Evolving Doors


Approximately within the last five years, the transaction process has become more complicated and more expensive for Asian property buyers interested in prime investment destinations. Despite capital controls from the PRC (a maximum of US$50,000 per year), Chinese buyers have flooded into cities like Melbourne, Sydney, Vancouver and London, and in doing so have driven prices in those locations through the roof—or so goes the perception. The same accusation was levelled at PRC buyers regarding Hong Kong from the mid-2000s, as prices began creeping up at unprecedented rates
since 2003.

Some countries have implemented more aggressive measures. In Australia, extra purchase duties of up to 8% were levied in New South Wales (in 2017), 7% in Victoria (2016), and a stamp duty surcharge of 7% in South Australia as of 2018; Vancouver and Toronto tacked 15% foreign purchaser duties on all properties in 2016 and 2017 in Canada; there has been a 15% tax on houses since 2013 in Singapore for non-residents; and of course Hong Kong levied its own overseas buyers’ duty in 2012 at 15% as well. Most recently, New Zealand’s Overseas Investment Amendments Bill was tabled, which is designed to prevent non-residents from buying existing houses or residential land without permission, as well as compel buyers to prove a commitment to New Zealand. This is a part of the plans to increase housing on residential land, in addition to higher LTV ratios inposed in Auckland in 2016 and later rolled out nationwide. New Zealand’s (then) opposition National Party leader Bill English told Three television in January the extra rules were unnecessary to make New Zealand’s property market more accessible to locals. “We think the existing controls are sufficient. We don't think [Chinese buyers] have been a big influence in the market. You just need to build more houses—and that's already underway.”


The New Zealand bill is targeting speculators, as are the other taxes, and aside from some immediate shocks to the system, they’ve done little to curb prices; supply-demand dynamics still matter the most. “These markets are popular with investors as they are seen as safe and stable investments,” argues David Faulkner, Managing Director, Valuations and Advisory Services, Asia at Colliers International. “The impact of higher taxes is to reduce liquidity, not prices.” In many cases these investment destinations also have strong historical connections to Asia and solid education facilities—still major drivers for potential investors.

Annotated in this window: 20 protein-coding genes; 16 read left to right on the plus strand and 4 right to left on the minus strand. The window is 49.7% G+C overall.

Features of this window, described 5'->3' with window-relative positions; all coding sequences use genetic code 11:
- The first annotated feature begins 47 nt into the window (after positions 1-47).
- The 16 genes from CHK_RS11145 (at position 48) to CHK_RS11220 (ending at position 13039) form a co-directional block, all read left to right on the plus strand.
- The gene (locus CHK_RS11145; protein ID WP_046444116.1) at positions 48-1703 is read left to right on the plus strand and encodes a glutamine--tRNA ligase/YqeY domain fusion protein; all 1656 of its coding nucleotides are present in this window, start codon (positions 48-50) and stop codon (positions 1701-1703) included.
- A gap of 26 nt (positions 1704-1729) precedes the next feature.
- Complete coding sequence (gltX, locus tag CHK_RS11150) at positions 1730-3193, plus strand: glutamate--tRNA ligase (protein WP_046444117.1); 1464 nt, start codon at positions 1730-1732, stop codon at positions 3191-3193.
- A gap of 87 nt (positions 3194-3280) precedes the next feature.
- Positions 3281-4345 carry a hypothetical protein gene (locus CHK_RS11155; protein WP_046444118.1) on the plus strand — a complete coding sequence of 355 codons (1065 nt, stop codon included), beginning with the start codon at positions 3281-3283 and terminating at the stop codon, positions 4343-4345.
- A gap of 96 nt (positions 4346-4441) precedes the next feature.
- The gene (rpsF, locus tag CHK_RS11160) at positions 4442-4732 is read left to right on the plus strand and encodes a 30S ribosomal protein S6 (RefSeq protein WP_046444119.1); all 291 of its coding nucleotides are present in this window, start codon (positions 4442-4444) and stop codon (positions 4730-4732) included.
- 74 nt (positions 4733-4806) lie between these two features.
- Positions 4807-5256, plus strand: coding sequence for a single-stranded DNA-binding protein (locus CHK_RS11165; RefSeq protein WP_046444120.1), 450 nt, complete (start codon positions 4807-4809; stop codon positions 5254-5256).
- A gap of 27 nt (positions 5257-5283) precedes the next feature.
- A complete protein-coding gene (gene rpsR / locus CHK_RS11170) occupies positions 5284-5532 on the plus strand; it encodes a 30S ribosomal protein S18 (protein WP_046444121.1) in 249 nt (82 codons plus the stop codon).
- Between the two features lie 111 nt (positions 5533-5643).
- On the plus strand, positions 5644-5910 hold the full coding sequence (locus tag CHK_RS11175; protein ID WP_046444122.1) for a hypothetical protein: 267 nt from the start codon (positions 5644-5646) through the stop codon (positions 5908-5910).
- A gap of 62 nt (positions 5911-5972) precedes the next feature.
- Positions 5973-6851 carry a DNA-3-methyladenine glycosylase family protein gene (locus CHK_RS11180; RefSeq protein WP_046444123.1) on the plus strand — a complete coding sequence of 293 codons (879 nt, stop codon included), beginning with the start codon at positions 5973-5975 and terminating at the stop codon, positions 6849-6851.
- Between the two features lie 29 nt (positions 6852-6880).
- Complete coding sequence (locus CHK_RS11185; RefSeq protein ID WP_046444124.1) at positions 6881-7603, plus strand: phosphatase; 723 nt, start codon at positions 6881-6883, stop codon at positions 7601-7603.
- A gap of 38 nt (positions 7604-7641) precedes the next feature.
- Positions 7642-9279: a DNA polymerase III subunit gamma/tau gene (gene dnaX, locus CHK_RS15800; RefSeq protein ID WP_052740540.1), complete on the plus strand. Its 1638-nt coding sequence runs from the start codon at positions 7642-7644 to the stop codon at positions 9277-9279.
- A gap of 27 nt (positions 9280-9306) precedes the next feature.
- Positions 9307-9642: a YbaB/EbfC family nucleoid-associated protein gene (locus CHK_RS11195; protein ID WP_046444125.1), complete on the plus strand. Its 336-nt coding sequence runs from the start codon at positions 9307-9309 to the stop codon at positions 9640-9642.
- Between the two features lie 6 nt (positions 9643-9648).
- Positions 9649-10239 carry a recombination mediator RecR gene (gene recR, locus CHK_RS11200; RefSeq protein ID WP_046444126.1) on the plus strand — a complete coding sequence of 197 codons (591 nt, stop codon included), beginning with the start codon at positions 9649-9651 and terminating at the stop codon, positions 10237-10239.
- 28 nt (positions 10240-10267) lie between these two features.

Most analysts agree that the point of stamp duties on foreign buyers is to deter speculation and bring prices under control so that domestic buyers have a chance to get a foothold in the market. Speculation, which is rooted in demand, can indeed drive prices up, but local buyers feeling like they’re being priced out of their home markets make for cranky voters. The taxes are a response to the perception that foreign buyers are driving up prices; this is not necessarily reality, and sometimes is even an obsolete measure. In 2015, the UK imposed a capital gains tax on property owned by foreign nationals—something that has never happened before. The idea of being exempted from capital gains taxes was ludicrous. That tax wasn’t making overseas buyers a target; it was making them equal, and it had little impact on UK residential investment from abroad.

By the same token, alternative locations such as Greece, Portugal and Malta have been offering golden visas—right of residency with potential for European Union citizenship in the future—to Chinese investors for many years. With attention concentrated in gateways like Athens, Lisbon and Madrid (minimum investment is usually around €500,000, or HK$4.7 million), application for citizenship can begin from anywhere between the first to the tenth year of arrival. Those countries had few barriers to begin with, but aggressive marketing campaigns had been rolled out during the last recession, and overseas buyers effectively bailed all three countries out of bankruptcy or default out of the EU. At the end of 2016, the visa programmes have netted Portugal over €2.5 billion, €1 billion for tiny Malta (where the buy-in is a steeper €1.5 million), and pushed Spain’s GDP to 3%.

The wild card in all this is the previously welcoming USA, where the expired EB-5 visa programme could see its investment commitment go up from the current US$500,000 if renewed—or it could be repealed under the Trump administration. Over 80% of all EB-5 applications have come from Chinese nationals since 1990. In March last year, Republican representative Steve King released a statement saying, “Under the Obama administration’s unconstitutional and open immigration policy, applications for EB-5 visas suddenly skyrocketed. The result is they are selling access to citizenship and selling it cheap.” Stay tuned: midterms are on the way.  

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